The HBCUs are taking immediate steps making plans to rise to President Obama’s challenge: for the United States to have the highest percentage of college graduates by the time 2020 arrives. Approximately 100 presidents from historically black institutions of higher education will be meeting in Atlanta to converse on how they can do their part to fulfill Obama’s vision.
The Associated Press reports that “John Wilson, executive director of the White House Initiative on Historically Black Colleges and Universities, says the country will need to produce about 8 million more graduates — 2 million of whom need to be African-American, and 200,000 from historically black colleges” in order for Obama’s goal to come into fruition. The problem is that many current and prospective black college students are dependent upon financial aid such as the Pell Grant which is being eyeballed by Congress as prime meat for cutting.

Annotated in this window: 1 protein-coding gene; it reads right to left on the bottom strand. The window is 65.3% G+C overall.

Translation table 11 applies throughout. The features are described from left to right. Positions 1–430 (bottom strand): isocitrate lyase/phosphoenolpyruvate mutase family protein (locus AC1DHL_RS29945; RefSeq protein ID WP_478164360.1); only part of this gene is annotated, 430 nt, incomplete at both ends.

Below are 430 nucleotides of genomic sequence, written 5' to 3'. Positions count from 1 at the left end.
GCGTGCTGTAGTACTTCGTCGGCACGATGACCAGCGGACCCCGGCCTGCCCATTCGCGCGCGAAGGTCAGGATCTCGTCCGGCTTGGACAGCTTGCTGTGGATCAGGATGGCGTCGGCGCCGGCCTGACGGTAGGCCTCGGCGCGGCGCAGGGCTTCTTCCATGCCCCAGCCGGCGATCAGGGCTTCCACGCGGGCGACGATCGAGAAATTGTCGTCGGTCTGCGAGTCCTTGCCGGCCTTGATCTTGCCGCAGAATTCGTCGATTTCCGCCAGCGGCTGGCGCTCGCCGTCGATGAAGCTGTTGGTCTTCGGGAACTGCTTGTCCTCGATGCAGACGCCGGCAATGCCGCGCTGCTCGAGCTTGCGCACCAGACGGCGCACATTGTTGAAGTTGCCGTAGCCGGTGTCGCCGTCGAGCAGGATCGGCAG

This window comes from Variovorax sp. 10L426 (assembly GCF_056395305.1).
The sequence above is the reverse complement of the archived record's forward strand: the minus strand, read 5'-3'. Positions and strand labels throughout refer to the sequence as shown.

Mary Evan Sias, president of Kentucky State University, says, “You shouldn’t have to divide and say access or success. At a time when we need to be graduating more students, we can’t afford to drop the amount of money that we’re giving those students.” Whereas this appears to be a reasonable observation, Clark Atlanta University President Carlton Brown foresees Obama’s goal still being attainable. He states that “we have to understand that there has to be some investment in pre-college education and a whole new standard of outcomes. It’s possible, but we need the political will.”